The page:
SUPPLEMENTARY MATERIAL

Audio recording of the abstract.
jeehp-11-09-abstract-recording.avi

REFERENCES

1. Miles S, Swift L, Leinster SJ. The Dundee Ready Education Environment Measure (DREEM): a review of its adoption and use. Med Teach 2012;34:e620-e634. http://dx.doi.org/103109/01421 59X.2012.668625
crossref pmid
2. Shankar PR, Dubey AK, Balasubramanium R. Students' perception of the learning environment at Xavier University School of Medicine, Aruba. J Educ Eval Health Prof 2013;10:8. http://dx.doi.org/10.3352/jeehp.2013.10.8
crossref pmid pmc pdf
3. Shankar PR, Dubey AK. 'Modernizing' the basic sciences MD program at XUSOM, Aruba. WebmedCentral Med Educ 2013 4:WMC004198. https://www.webmedcentral.com/article_view/4198.

4. Mojaddidi MA, Khoshhal KI, Habib F, Shalaby S, El-Bab ME, Al-Zalabani AH. Reassessment of the undergraduate educational environment in College of Medicine, Taibah University, Almadinah Almunawwarah, Saudi Arabia. Med Teach 2013;35 s1:S39-S46. http://dx.doi.org/103109/0142159X.2013.765554
crossref
5. Shehnaz SI, Sreedharan J. Students' perceptions of educational environment in a medical school experiencing curricular transition in United Arab Emirates. Med Teach 2011;33:e37-e42. http://dx.doi.org/103109/0142159X.2011.530312
crossref
6. Bouhaimed M, Thalib L, Doi SA. Perception of the educational environment by medical students undergoing a curricular transition in Kuwait. Med Princ Pract 2009;18:204-208. http://dx.doi.org/10.1159/000204351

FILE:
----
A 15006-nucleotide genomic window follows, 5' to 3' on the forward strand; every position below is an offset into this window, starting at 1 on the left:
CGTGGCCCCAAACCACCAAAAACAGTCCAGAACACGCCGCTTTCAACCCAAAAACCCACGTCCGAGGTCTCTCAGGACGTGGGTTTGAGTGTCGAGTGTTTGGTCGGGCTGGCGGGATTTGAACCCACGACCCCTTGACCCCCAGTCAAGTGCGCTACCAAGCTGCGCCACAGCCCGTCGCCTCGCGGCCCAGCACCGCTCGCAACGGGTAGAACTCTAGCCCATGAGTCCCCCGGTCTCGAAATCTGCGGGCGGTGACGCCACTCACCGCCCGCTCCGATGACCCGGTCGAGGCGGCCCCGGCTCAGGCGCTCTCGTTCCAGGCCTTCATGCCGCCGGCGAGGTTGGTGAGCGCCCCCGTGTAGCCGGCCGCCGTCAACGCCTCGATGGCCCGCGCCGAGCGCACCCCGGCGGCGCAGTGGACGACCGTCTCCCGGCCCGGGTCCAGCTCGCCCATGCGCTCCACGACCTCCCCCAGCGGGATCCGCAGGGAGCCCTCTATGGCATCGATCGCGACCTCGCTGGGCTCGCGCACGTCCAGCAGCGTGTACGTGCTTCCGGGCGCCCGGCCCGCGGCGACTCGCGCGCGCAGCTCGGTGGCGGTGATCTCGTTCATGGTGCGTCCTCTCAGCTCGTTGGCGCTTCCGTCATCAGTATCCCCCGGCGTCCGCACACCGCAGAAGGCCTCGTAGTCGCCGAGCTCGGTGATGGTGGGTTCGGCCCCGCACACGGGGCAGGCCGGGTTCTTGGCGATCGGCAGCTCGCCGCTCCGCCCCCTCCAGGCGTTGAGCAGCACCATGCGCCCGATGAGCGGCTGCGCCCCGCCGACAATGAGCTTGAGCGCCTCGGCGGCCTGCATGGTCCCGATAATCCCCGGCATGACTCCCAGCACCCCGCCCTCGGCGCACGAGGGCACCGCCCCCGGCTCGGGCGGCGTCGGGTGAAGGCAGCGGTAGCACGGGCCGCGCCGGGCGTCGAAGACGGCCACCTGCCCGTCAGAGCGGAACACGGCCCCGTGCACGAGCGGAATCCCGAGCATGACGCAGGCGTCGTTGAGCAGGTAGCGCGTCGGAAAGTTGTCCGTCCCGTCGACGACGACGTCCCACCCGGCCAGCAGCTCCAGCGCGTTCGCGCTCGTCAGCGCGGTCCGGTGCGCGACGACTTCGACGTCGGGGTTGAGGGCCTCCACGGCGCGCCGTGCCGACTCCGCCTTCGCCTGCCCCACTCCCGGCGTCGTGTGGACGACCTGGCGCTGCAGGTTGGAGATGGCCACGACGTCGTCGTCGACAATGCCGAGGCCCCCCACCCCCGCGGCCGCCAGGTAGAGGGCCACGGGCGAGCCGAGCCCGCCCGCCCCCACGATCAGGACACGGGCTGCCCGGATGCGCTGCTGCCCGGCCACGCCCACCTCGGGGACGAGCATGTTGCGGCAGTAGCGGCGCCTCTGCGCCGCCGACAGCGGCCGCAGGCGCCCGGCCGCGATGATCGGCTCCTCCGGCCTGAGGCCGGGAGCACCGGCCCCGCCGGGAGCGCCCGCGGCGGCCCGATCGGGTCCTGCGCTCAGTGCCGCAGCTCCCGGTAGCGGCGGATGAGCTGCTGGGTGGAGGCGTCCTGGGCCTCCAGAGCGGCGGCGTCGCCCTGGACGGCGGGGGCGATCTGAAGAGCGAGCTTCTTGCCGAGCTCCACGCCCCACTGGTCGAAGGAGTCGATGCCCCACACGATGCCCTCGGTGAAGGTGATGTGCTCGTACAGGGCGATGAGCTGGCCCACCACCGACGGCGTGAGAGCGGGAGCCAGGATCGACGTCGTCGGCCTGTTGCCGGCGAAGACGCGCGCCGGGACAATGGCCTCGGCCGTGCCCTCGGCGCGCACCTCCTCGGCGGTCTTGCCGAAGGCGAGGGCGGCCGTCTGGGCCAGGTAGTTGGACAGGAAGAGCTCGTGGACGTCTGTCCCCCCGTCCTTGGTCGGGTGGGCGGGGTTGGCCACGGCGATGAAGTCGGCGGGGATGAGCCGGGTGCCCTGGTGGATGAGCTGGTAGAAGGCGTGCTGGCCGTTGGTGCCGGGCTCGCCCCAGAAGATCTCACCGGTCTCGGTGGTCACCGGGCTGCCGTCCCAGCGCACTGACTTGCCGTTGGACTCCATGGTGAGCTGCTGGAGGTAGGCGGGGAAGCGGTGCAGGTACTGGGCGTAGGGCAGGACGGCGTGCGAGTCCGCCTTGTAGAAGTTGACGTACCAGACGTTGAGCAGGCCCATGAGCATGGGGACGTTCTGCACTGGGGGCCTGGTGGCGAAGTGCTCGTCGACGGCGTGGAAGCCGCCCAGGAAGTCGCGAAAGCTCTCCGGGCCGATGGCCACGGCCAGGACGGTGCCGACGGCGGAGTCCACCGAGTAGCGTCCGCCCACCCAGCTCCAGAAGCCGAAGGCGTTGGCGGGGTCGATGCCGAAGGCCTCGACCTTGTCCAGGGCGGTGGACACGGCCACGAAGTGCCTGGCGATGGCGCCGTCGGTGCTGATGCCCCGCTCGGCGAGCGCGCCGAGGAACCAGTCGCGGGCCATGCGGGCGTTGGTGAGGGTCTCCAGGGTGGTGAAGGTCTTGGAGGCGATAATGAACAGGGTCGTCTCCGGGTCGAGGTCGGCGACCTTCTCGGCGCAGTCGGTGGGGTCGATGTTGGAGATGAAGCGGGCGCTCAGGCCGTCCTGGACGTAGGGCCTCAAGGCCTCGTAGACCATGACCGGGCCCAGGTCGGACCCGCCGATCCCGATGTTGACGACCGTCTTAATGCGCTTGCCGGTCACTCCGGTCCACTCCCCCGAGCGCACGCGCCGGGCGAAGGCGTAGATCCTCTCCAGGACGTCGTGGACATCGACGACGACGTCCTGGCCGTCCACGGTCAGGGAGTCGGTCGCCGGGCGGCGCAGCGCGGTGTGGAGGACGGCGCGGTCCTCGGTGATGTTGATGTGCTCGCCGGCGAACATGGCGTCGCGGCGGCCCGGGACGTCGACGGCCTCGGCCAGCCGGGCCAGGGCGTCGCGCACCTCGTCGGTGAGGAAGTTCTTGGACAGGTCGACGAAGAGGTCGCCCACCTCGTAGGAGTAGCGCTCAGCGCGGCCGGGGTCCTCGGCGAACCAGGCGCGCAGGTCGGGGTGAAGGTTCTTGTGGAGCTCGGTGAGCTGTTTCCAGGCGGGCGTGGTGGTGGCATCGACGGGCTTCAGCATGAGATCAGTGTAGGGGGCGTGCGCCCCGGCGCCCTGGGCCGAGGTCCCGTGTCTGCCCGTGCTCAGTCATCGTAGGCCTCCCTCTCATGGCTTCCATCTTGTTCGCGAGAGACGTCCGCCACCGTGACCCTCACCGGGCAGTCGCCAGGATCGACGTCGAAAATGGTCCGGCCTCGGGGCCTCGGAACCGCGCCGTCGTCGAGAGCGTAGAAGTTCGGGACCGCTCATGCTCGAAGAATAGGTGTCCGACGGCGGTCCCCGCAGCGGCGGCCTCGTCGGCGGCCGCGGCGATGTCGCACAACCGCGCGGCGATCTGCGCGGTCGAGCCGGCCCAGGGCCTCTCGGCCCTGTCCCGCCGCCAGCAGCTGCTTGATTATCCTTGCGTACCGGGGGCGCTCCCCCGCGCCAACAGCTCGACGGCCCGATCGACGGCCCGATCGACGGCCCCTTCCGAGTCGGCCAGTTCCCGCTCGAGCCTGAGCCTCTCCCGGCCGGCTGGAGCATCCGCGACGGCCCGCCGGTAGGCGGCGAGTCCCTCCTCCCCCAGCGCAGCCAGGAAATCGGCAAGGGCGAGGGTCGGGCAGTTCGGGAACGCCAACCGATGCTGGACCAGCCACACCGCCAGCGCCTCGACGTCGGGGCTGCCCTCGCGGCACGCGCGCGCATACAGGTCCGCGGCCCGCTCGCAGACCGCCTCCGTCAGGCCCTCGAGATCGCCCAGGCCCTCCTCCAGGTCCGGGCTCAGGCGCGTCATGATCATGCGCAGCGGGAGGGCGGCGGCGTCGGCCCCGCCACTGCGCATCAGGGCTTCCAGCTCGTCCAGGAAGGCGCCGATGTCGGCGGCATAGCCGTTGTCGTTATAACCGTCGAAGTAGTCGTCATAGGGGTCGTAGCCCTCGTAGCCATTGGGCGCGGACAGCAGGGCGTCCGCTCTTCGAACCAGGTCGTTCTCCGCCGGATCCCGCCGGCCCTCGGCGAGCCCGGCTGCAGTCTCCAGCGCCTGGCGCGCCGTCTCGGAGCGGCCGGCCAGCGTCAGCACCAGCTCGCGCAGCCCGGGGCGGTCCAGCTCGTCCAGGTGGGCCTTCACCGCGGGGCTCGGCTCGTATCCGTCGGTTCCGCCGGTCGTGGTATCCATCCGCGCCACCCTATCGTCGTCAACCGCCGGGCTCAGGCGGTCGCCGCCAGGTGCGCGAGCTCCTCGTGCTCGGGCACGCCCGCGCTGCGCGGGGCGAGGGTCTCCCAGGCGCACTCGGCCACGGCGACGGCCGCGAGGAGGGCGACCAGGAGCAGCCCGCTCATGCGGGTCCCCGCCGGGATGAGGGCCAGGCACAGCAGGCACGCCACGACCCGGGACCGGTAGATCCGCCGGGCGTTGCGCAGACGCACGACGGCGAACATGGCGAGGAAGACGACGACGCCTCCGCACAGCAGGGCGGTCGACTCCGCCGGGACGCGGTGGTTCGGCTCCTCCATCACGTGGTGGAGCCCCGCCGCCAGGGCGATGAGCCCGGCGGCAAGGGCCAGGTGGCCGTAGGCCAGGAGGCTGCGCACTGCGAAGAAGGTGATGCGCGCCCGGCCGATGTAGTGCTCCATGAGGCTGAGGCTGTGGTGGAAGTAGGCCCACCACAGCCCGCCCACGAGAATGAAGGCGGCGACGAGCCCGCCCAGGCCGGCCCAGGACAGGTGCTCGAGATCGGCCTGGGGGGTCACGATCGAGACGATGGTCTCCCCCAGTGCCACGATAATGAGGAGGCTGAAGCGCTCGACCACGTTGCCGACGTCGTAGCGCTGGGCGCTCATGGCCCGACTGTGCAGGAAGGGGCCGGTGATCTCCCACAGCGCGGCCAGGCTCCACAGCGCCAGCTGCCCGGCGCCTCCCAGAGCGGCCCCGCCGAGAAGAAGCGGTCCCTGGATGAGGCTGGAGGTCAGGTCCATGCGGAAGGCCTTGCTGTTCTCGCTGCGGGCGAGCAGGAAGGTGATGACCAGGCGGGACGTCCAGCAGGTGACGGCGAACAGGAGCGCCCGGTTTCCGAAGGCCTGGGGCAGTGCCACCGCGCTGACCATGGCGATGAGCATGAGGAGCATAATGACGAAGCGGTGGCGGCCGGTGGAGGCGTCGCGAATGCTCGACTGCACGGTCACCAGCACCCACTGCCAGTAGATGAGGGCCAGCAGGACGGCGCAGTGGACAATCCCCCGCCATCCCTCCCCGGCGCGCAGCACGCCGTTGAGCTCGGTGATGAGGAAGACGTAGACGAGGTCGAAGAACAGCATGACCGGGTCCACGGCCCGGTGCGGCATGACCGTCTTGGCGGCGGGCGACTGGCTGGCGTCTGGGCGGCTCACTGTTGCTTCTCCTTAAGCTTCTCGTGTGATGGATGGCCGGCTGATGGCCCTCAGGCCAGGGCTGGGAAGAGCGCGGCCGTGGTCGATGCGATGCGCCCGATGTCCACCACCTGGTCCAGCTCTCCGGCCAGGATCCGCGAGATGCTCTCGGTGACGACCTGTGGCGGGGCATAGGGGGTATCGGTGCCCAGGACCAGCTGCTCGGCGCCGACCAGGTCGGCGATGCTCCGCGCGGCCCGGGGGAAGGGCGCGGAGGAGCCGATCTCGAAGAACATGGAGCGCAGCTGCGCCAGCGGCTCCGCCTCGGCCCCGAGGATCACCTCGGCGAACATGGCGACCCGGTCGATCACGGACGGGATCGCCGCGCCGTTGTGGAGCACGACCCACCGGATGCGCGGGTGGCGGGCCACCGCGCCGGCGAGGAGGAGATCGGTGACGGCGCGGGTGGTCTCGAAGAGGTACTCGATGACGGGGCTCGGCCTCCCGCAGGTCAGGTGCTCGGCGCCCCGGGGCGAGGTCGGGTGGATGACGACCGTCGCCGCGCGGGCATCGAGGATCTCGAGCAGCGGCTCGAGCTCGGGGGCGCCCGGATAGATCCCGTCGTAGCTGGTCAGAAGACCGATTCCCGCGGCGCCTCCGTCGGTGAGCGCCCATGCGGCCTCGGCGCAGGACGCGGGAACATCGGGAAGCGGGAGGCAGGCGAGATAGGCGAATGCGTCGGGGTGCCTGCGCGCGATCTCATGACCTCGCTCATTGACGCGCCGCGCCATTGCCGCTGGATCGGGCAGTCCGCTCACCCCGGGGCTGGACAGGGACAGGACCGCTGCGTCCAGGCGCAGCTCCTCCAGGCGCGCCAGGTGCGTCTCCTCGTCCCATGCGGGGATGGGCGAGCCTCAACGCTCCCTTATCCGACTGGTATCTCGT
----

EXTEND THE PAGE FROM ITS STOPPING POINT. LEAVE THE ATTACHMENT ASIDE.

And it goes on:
crossref pmid

Table 1.
Demographic characteristics of the respondents in the survey of students' perception of the learning environment at Xavier University School of Medicine, Aruba using the Dundee Ready Educational Environment Measure
Characteristic No. (%)
Gender Male 40 (66.7)
Female 20 (33.3)
Semester First 14 (23.3)
Second 14 (23.3)
Third 14 (23.3)
Fourth 18 (30.0)
Age (years) Less than 20 5 (8.3)
20 to 25 47 (78.3)
More than 25 8 (13.3)
Nationality American 34 (56.7)
Canadian 13 (21.7)
Other 13 (21.7)
Table 2.
Category scores and total scores according to the gender of the respondents in the survey of students' perception of the learning environment at Xavier University School of Medicine, Aruba using the Dundee Ready Educational Environment Measure
Characteristic Gender Mean score P-value
Perception of teaching/learning Male 37.75 0.081
Female 39.85
Perception of teachers Male 33.20 0.108
Female 35.30
Academic self-perception Male 22.45 0.284
Female 23.95
Perception of atmosphere Male 36.10 0.672
Female 36.75
Social self-perception Male 19.63 0.820
Female 19.85
Total Male 149.13 0.192
Female 155.70
Table 3.
Category scores and total scores according to the respondents' semester of study in the survey of students' perception of the learning environment at Xavier University School of Medicine, Aruba using the Dundee Ready Educational Environment Measure
Characteristic Semester Mean score P-value
Perception of teaching/learning First 39.86 0.528
Second 38.64
Third 37.71
Fourth 37.78
Perception of teachers First 34.71 0.443
Second 34.79
Third 34.14
Fourth 32.39
Academic self-perception First 24.50 0.568
Second 21.86
Third 23.00
Fourth 22.56
Perception of atmosphere First 36.79 0.797
Second 37.36
Third 35.64
Fourth 35.67
Social self-perception First 21.14 0.330
Second 19.79
Third 18.86
Fourth 19.17
Total First 157.00 0.519
Second 152.43
Third 149.36
Fourth 147.56
Table 4.
Category scores and total score according to the nationality of the respondents in the survey of students' perception of the learning environment at Xavier University School of Medicine, Aruba using the Dundee Ready Educational Environment Measure